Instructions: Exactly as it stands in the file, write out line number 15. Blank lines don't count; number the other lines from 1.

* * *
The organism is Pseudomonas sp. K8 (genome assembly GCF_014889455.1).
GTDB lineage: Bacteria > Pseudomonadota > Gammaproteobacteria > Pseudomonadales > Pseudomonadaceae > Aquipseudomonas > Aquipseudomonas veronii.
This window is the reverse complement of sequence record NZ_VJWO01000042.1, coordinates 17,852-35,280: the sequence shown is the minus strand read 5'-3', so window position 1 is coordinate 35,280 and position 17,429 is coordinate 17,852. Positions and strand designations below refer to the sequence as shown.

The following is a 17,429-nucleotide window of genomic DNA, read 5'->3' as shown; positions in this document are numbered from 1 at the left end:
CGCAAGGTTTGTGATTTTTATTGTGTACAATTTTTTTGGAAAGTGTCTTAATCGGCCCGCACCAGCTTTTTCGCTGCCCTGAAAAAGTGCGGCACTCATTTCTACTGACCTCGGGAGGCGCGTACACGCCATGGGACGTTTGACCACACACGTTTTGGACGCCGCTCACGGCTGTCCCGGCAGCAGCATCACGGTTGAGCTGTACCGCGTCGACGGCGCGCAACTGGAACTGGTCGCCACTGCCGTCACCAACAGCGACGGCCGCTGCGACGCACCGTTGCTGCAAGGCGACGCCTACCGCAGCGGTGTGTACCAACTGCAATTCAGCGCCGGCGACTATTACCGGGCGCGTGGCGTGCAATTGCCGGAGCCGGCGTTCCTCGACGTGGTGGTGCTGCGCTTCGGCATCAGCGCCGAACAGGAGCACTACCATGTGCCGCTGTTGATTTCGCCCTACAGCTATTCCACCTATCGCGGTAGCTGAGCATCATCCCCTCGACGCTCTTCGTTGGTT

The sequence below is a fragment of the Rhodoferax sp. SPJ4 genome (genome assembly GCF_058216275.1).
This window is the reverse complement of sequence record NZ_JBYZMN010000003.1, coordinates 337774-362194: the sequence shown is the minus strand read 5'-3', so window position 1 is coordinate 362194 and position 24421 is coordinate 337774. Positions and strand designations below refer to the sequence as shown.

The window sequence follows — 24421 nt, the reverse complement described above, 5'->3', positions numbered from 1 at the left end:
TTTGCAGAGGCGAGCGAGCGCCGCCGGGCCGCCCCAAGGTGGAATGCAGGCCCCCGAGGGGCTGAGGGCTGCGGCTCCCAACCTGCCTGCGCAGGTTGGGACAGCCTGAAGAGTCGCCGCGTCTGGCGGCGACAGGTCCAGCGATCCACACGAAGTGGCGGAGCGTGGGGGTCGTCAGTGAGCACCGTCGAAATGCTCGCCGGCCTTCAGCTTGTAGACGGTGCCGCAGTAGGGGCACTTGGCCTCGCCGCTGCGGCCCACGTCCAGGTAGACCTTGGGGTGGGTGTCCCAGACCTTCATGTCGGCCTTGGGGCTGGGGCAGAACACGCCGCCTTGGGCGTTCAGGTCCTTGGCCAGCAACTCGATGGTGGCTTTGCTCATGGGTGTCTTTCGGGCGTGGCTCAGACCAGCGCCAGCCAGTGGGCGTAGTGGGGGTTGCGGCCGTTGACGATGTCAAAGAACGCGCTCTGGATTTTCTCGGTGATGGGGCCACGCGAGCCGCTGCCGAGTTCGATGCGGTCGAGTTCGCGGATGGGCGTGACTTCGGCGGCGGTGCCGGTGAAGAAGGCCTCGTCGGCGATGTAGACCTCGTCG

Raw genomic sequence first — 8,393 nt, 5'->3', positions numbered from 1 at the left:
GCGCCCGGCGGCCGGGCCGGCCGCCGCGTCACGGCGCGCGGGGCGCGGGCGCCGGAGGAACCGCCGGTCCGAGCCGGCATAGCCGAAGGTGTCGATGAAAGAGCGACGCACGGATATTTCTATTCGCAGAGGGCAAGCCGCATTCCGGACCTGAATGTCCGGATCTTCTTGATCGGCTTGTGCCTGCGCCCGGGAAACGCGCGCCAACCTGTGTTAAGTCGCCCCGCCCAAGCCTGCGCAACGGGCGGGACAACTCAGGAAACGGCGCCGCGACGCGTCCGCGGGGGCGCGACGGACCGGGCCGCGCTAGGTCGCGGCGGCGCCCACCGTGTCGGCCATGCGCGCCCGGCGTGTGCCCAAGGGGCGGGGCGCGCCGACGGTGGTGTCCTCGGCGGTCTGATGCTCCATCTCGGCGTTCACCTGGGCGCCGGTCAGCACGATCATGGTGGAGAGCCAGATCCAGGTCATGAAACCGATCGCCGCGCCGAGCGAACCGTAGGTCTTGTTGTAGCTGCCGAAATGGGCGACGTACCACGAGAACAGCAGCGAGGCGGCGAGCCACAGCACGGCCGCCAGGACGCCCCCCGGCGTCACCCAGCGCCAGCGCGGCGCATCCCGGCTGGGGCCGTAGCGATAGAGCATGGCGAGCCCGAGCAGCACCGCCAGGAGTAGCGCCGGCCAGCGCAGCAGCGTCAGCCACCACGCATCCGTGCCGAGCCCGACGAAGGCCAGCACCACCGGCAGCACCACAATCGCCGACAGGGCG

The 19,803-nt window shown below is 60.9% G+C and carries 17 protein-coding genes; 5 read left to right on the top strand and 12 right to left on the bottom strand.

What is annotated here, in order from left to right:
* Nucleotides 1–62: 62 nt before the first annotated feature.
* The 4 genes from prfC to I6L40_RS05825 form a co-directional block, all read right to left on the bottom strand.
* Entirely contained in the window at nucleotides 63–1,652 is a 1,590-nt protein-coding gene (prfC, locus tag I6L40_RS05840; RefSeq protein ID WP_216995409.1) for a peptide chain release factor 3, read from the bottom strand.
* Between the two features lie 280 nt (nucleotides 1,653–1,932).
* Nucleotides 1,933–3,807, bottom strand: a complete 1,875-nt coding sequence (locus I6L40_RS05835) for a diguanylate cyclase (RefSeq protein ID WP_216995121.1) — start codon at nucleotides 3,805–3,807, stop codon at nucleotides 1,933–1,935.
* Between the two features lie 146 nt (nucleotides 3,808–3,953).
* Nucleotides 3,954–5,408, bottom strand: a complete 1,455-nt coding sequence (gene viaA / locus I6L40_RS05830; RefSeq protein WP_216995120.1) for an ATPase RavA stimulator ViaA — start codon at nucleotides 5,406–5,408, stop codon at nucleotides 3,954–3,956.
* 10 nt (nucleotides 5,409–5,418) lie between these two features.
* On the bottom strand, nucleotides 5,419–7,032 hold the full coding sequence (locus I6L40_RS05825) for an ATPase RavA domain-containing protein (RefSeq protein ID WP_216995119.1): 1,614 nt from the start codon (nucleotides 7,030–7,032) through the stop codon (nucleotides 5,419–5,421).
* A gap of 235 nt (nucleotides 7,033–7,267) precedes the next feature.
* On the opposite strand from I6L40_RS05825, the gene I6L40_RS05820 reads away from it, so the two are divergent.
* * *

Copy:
* The 4 genes from prfC to I6L40_RS05825 form a co-directional block, all read right to left on the bottom strand.